Benefits of human-centric lighting

A 2013 study of human-centric lighting in five government office buildings by the Rensselaer Polytechnic Institute’s Lighting Research Center found that employees working under human-centric tunable lighting had better sleep and lower levels of depression and stress than those who didn’t. Additional studies have shown the impact of light’s spectral content and intensity on circadian rhythm. For example, too much blue light at night can undermine sleep, while playing a stimulating role during the day.

In 2016, property company CBRE Netherlands along with the University of Twente, VU Amsterdam, installed time-controlled, Kelvin-changing lighting at CBRE’s Amsterdam offices. High illuminance levels and cool, indirect white light were used in the morning and early afternoon; warmer, lower levels were used at midday and in the late afternoon. Approximately 120 employees were surveyed over seven months via questionnaires, biological data, and interviews. The employees working under the new, modern light setting experienced notable benefits, as noted in this paper, including:

  • Increase in productivity of 18%.
  • Improvement in work accuracy of 12%.
  • Increased employee happiness by 76%.
  • 71% of employees felt they had more energy.
  • 50% of employees felt healthier.

At the study’s completion, the office returned to its lighting conditions. What is one of the first things participants requested? Resuming the new lighting settings.

Lighting effects

Natural light, good ventilation, and comfortable temperatures can reduce an individual worker’s absenteeism up to four days a year, which translates into significant company savings. The link between natural light and employee happiness has led to many design requests to maximize natural light and outside views.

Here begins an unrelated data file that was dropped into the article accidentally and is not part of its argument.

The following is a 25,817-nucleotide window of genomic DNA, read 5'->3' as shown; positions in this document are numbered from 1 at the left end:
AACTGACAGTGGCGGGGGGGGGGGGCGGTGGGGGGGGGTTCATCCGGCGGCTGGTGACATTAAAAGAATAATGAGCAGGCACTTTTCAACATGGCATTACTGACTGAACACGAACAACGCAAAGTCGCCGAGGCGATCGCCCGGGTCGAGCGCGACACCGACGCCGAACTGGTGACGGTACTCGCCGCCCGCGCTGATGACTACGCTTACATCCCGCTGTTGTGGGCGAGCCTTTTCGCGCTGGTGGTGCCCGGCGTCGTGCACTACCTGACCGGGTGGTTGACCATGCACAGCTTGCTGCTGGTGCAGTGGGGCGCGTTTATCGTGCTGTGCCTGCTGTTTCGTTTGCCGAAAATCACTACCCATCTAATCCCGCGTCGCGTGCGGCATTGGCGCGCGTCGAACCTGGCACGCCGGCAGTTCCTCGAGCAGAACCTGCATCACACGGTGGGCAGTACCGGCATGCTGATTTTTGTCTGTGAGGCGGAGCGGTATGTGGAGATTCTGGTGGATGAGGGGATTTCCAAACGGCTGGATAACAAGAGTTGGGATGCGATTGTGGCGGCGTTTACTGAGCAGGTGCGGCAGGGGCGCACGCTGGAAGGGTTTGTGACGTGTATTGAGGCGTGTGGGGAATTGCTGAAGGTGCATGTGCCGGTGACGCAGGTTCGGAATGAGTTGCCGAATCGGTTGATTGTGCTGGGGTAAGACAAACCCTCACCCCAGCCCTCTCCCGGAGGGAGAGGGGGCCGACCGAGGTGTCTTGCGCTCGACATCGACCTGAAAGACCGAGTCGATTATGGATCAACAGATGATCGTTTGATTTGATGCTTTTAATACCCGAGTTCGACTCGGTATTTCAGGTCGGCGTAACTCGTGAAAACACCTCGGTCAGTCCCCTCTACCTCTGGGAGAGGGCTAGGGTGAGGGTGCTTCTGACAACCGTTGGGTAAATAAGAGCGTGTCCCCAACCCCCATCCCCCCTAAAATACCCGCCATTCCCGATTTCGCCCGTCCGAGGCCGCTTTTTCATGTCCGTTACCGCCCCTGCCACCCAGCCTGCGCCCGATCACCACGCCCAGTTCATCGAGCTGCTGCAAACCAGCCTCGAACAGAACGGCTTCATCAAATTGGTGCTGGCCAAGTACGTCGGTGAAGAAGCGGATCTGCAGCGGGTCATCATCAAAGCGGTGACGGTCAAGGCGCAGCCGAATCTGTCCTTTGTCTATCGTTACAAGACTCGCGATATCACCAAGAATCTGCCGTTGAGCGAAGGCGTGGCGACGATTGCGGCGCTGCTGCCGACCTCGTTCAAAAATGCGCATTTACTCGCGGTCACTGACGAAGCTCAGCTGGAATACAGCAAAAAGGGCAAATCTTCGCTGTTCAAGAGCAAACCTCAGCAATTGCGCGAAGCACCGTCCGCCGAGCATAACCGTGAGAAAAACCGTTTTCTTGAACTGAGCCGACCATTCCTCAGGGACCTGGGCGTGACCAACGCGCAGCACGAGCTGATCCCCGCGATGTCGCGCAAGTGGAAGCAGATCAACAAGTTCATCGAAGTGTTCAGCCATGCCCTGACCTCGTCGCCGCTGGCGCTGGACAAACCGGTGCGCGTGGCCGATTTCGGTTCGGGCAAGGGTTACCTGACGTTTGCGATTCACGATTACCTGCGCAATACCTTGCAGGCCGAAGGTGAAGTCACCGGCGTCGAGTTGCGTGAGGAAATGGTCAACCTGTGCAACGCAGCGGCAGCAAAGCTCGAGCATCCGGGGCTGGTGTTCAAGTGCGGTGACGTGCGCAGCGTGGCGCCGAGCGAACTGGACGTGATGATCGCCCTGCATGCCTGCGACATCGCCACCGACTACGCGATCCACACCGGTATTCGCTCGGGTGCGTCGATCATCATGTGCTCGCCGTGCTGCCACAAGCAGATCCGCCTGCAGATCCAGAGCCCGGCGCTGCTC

But not every facility can accommodate more windows, nor are all building owners able to afford this renovation. A more attainable solution is tunable lighting (Photo 3). Lighting companies are partnering with manufacturers of smart control systems to bring dynamic color-changing lamps, architectural fixtures, and smart wall controls to make tunable lighting available to more people. Smart control systems can offer simple user-friendly installation, easy-to-program schedules, and the ability to create and customize scenes. It’s important for lighting designers and electrical contractors selling lighting upgrades or retrofits to explain these options/benefits to their customers in order to achieve the desired outcome.

Out-of-office tunable white applications

Tunable white light has many applications outside the office. For example, it is used in nursing homes to treat dementia and in psychiatric hospitals to curb aggressive behaviors. Adjusting lighting from warm white to cool white can evoke calm to alert behaviors, providing a holistic method for treating mental disorders.

In classrooms, tunable white lighting can increase attentiveness and improve the sleep cycles of students (especially teenagers) by reinforcing natural daylighting cycles of intensity and coloration. Warm lighting can help calm students before they begin a test while cool lighting can enliven their attention during a lecture.